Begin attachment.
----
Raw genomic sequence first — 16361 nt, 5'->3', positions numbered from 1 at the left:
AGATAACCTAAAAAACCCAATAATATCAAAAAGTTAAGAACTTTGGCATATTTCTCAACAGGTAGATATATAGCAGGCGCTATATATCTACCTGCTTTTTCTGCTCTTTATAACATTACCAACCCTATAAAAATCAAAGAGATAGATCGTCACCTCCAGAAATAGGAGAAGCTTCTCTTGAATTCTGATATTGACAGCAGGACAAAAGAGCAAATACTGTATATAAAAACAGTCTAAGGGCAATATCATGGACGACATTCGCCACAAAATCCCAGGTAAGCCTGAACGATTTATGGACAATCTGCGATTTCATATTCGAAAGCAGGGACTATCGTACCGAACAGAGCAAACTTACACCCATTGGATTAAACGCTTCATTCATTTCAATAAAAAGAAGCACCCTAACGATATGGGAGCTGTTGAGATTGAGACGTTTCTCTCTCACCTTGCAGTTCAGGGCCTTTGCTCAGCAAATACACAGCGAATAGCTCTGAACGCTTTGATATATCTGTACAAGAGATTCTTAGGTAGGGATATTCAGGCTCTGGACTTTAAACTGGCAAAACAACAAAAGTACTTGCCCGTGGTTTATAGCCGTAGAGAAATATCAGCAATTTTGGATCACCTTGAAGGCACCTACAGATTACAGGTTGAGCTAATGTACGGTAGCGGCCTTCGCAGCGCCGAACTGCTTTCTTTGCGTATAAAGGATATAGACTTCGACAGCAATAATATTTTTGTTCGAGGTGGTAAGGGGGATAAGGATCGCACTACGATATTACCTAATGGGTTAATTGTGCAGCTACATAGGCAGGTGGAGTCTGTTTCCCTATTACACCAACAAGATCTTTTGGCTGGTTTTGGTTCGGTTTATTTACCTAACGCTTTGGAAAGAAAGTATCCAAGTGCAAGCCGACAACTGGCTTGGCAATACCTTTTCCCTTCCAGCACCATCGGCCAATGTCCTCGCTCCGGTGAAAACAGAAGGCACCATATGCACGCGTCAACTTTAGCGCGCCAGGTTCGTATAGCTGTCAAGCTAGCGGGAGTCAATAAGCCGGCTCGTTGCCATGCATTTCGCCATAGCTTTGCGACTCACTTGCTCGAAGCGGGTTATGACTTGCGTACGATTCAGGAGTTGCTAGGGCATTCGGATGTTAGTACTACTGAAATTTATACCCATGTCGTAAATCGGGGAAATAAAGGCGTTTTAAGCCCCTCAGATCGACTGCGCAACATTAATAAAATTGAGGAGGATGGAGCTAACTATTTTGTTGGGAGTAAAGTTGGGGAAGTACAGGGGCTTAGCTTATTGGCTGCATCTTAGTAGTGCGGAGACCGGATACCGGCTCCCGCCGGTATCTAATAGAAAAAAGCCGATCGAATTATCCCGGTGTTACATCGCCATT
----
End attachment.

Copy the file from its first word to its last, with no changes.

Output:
Raw genomic sequence first — 16361 nt, 5'->3', positions numbered from 1 at the left:
AGATAACCTAAAAAACCCAATAATATCAAAAAGTTAAGAACTTTGGCATATTTCTCAACAGGTAGATATATAGCAGGCGCTATATATCTACCTGCTTTTTCTGCTCTTTATAACATTACCAACCCTATAAAAATCAAAGAGATAGATCGTCACCTCCAGAAATAGGAGAAGCTTCTCTTGAATTCTGATATTGACAGCAGGACAAAAGAGCAAATACTGTATATAAAAACAGTCTAAGGGCAATATCATGGACGACATTCGCCACAAAATCCCAGGTAAGCCTGAACGATTTATGGACAATCTGCGATTTCATATTCGAAAGCAGGGACTATCGTACCGAACAGAGCAAACTTACACCCATTGGATTAAACGCTTCATTCATTTCAATAAAAAGAAGCACCCTAACGATATGGGAGCTGTTGAGATTGAGACGTTTCTCTCTCACCTTGCAGTTCAGGGCCTTTGCTCAGCAAATACACAGCGAATAGCTCTGAACGCTTTGATATATCTGTACAAGAGATTCTTAGGTAGGGATATTCAGGCTCTGGACTTTAAACTGGCAAAACAACAAAAGTACTTGCCCGTGGTTTATAGCCGTAGAGAAATATCAGCAATTTTGGATCACCTTGAAGGCACCTACAGATTACAGGTTGAGCTAATGTACGGTAGCGGCCTTCGCAGCGCCGAACTGCTTTCTTTGCGTATAAAGGATATAGACTTCGACAGCAATAATATTTTTGTTCGAGGTGGTAAGGGGGATAAGGATCGCACTACGATATTACCTAATGGGTTAATTGTGCAGCTACATAGGCAGGTGGAGTCTGTTTCCCTATTACACCAACAAGATCTTTTGGCTGGTTTTGGTTCGGTTTATTTACCTAACGCTTTGGAAAGAAAGTATCCAAGTGCAAGCCGACAACTGGCTTGGCAATACCTTTTCCCTTCCAGCACCATCGGCCAATGTCCTCGCTCCGGTGAAAACAGAAGGCACCATATGCACGCGTCAACTTTAGCGCGCCAGGTTCGTATAGCTGTCAAGCTAGCGGGAGTCAATAAGCCGGCTCGTTGCCATGCATTTCGCCATAGCTTTGCGACTCACTTGCTCGAAGCGGGTTATGACTTGCGTACGATTCAGGAGTTGCTAGGGCATTCGGATGTTAGTACTACTGAAATTTATACCCATGTCGTAAATCGGGGAAATAAAGGCGTTTTAAGCCCCTCAGATCGACTGCGCAACATTAATAAAATTGAGGAGGATGGAGCTAACTATTTTGTTGGGAGTAAAGTTGGGGAAGTACAGGGGCTTAGCTTATTGGCTGCATCTTAGTAGTGCGGAGACCGGATACCGGCTCCCGCCGGTATCTAATAGAAAAAAGCCGATCGAATTATCCCGGTGTTACATCGCCATT